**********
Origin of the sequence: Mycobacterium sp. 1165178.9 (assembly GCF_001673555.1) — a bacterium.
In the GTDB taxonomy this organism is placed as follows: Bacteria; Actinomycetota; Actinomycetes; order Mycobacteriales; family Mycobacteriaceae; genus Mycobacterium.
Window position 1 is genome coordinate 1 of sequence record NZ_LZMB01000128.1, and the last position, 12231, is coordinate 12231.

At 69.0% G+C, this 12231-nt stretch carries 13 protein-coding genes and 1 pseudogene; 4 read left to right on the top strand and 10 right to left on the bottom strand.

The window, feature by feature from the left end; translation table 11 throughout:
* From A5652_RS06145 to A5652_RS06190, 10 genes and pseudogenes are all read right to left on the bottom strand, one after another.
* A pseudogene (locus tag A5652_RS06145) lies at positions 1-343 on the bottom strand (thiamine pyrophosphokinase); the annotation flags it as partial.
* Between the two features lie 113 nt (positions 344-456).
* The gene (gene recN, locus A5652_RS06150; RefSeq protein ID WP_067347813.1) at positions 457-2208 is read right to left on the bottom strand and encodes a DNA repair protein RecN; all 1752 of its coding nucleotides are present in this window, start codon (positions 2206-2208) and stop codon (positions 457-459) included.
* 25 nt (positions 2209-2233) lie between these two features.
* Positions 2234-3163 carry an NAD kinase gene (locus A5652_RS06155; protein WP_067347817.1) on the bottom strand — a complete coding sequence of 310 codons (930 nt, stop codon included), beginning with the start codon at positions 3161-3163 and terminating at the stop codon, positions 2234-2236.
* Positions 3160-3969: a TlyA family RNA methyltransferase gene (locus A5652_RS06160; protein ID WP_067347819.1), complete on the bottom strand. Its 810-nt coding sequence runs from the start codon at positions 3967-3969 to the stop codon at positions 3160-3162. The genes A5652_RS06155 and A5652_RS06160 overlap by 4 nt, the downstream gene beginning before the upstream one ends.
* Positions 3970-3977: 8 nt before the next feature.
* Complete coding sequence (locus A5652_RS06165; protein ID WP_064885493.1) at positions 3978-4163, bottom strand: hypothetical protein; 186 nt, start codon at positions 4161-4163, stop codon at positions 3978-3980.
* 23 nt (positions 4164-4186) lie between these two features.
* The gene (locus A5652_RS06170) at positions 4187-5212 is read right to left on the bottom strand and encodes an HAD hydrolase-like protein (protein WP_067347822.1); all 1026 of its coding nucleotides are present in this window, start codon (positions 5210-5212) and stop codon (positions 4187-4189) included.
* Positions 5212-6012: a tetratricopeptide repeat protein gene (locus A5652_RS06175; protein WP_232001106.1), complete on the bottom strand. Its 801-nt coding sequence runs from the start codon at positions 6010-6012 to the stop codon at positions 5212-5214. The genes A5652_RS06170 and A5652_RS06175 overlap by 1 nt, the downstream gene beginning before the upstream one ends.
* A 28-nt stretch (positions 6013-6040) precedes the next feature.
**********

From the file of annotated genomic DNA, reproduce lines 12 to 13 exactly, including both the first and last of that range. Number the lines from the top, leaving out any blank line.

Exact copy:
* Positions 3160-3969: a TlyA family RNA methyltransferase gene (locus A5652_RS06160; protein ID WP_067347819.1), complete on the bottom strand. Its 810-nt coding sequence runs from the start codon at positions 3967-3969 to the stop codon at positions 3160-3162. The genes A5652_RS06155 and A5652_RS06160 overlap by 4 nt, the downstream gene beginning before the upstream one ends.
* Positions 3970-3977: 8 nt before the next feature.